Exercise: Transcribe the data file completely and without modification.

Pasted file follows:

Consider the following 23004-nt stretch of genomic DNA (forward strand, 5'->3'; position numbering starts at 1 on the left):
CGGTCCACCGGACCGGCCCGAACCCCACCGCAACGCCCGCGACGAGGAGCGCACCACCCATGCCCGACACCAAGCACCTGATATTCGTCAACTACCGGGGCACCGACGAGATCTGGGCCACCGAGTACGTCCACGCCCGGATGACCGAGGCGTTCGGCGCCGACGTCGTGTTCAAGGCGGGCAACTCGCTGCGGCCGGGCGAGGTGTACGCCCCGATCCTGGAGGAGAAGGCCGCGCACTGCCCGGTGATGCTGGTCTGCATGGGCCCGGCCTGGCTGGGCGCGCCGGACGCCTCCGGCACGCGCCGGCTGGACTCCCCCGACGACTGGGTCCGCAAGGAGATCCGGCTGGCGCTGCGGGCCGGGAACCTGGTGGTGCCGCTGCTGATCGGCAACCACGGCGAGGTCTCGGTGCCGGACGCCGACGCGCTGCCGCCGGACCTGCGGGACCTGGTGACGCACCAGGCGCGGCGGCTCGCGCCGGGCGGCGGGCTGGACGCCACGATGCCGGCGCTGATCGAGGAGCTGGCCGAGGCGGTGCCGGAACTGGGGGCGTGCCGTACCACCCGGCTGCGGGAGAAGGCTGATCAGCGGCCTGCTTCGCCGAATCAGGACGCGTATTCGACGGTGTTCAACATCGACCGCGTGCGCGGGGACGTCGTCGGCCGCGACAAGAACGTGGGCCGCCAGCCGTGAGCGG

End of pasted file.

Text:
Consider the following 23004-nt stretch of genomic DNA (forward strand, 5'->3'; position numbering starts at 1 on the left):
CGGTCCACCGGACCGGCCCGAACCCCACCGCAACGCCCGCGACGAGGAGCGCACCACCCATGCCCGACACCAAGCACCTGATATTCGTCAACTACCGGGGCACCGACGAGATCTGGGCCACCGAGTACGTCCACGCCCGGATGACCGAGGCGTTCGGCGCCGACGTCGTGTTCAAGGCGGGCAACTCGCTGCGGCCGGGCGAGGTGTACGCCCCGATCCTGGAGGAGAAGGCCGCGCACTGCCCGGTGATGCTGGTCTGCATGGGCCCGGCCTGGCTGGGCGCGCCGGACGCCTCCGGCACGCGCCGGCTGGACTCCCCCGACGACTGGGTCCGCAAGGAGATCCGGCTGGCGCTGCGGGCCGGGAACCTGGTGGTGCCGCTGCTGATCGGCAACCACGGCGAGGTCTCGGTGCCGGACGCCGACGCGCTGCCGCCGGACCTGCGGGACCTGGTGACGCACCAGGCGCGGCGGCTCGCGCCGGGCGGCGGGCTGGACGCCACGATGCCGGCGCTGATCGAGGAGCTGGCCGAGGCGGTGCCGGAACTGGGGGCGTGCCGTACCACCCGGCTGCGGGAGAAGGCTGATCAGCGGCCTGCTTCGCCGAATCAGGACGCGTATTCGACGGTGTTCAACATCGACCGCGTGCGCGGGGACGTCGTCGGCCGCGACAAGAACGTGGGCCGCCAGCCGTGAGCGG